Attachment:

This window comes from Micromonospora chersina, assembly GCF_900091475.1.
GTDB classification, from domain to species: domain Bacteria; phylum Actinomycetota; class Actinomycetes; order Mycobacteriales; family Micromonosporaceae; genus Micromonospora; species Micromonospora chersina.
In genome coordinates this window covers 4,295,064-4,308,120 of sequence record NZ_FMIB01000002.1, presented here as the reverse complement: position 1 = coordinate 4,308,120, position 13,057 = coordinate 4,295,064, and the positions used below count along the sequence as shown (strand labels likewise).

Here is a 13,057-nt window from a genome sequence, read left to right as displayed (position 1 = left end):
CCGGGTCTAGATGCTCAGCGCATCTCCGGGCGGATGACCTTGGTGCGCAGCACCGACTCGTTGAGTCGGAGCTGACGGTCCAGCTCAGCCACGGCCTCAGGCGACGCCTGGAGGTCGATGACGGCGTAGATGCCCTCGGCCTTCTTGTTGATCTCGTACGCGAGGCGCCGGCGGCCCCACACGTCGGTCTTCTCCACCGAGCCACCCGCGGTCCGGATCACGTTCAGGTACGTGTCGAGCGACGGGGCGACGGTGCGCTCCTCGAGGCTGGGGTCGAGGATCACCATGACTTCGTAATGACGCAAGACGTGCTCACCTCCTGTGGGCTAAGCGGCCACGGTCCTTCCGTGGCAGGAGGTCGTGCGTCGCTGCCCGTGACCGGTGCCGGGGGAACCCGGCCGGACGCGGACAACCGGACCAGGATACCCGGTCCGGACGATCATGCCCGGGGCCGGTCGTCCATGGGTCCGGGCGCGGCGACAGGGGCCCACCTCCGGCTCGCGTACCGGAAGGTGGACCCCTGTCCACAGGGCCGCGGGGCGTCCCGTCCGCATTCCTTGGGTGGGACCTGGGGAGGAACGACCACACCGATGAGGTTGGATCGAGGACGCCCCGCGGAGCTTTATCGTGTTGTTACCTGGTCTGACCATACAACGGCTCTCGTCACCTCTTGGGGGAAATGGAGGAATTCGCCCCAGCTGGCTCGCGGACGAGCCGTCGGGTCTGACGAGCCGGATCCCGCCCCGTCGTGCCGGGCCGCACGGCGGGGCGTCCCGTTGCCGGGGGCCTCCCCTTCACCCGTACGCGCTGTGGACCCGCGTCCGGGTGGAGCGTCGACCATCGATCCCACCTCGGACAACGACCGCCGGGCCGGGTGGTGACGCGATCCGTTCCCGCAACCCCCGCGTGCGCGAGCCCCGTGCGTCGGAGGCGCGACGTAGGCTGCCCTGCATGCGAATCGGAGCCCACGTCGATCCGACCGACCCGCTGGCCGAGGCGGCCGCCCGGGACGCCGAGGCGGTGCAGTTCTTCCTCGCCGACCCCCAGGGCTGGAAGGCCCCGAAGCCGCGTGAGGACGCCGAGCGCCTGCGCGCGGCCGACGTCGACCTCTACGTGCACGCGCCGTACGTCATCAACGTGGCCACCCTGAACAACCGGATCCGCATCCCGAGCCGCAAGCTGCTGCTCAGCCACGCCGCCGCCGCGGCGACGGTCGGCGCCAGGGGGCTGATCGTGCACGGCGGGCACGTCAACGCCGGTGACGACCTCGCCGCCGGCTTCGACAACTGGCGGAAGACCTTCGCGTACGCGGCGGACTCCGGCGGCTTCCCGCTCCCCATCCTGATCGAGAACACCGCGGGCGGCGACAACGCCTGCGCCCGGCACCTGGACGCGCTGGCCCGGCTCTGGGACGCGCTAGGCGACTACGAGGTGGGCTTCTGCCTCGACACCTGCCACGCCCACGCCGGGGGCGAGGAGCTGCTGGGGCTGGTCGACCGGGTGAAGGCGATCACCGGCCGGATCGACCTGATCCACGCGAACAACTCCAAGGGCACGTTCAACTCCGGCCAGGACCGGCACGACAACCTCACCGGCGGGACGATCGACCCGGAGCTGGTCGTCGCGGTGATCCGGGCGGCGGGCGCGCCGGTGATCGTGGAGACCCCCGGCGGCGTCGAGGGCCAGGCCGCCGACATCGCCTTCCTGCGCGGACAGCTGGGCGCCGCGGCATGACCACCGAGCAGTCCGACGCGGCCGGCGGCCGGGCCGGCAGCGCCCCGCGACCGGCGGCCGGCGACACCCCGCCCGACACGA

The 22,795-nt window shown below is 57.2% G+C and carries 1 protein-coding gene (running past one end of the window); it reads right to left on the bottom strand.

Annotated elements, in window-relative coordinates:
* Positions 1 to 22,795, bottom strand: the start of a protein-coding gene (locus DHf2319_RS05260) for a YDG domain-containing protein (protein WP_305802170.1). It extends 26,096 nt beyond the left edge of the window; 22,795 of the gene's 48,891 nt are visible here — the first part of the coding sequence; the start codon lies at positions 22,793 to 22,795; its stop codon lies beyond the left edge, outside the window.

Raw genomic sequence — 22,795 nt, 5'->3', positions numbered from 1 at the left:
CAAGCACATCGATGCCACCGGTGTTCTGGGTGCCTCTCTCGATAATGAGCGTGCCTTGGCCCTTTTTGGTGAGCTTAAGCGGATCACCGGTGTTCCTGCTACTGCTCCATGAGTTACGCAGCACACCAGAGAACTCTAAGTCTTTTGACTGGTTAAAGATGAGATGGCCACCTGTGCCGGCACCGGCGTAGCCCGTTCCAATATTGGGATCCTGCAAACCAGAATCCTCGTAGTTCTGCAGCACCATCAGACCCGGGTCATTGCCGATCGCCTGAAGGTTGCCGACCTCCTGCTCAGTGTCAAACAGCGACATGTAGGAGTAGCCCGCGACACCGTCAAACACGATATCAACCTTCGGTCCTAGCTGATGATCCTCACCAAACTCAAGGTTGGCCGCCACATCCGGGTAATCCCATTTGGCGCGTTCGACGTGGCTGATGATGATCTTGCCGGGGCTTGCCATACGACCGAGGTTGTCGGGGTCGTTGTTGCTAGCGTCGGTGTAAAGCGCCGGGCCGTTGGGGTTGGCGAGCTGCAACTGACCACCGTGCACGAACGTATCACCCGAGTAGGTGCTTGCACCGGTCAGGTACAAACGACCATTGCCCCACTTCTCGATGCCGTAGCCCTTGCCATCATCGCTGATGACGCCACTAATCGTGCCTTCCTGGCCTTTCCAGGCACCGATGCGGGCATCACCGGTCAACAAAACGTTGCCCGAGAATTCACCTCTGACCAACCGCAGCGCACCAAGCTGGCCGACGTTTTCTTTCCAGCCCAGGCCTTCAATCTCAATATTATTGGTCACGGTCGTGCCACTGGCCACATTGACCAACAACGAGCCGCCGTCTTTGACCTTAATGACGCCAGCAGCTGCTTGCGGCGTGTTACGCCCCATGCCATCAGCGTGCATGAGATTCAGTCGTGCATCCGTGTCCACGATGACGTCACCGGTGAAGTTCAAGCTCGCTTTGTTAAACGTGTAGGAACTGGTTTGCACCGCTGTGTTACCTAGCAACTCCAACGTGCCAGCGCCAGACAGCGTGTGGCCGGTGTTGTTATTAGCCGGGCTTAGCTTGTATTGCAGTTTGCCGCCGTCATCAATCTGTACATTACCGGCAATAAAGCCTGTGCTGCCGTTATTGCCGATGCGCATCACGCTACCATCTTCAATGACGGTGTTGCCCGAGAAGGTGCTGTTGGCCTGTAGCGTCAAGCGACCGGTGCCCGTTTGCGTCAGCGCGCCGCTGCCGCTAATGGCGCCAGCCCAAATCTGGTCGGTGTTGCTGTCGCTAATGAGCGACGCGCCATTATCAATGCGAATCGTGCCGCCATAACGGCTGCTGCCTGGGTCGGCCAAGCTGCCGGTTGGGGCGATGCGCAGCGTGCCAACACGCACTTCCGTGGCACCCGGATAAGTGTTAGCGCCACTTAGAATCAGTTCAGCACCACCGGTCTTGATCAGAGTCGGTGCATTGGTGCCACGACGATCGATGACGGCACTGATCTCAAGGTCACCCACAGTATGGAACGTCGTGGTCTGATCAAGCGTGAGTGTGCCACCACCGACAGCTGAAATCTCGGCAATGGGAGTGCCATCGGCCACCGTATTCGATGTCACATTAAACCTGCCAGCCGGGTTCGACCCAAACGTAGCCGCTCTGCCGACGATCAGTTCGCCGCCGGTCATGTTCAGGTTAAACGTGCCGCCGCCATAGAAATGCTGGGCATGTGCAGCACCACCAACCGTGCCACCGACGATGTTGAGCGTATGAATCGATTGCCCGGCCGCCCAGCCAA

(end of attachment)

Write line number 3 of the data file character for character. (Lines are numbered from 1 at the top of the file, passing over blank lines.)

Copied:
In genome coordinates this window covers 4,295,064-4,308,120 of sequence record NZ_FMIB01000002.1, presented here as the reverse complement: position 1 = coordinate 4,308,120, position 13,057 = coordinate 4,295,064, and the positions used below count along the sequence as shown (strand labels likewise).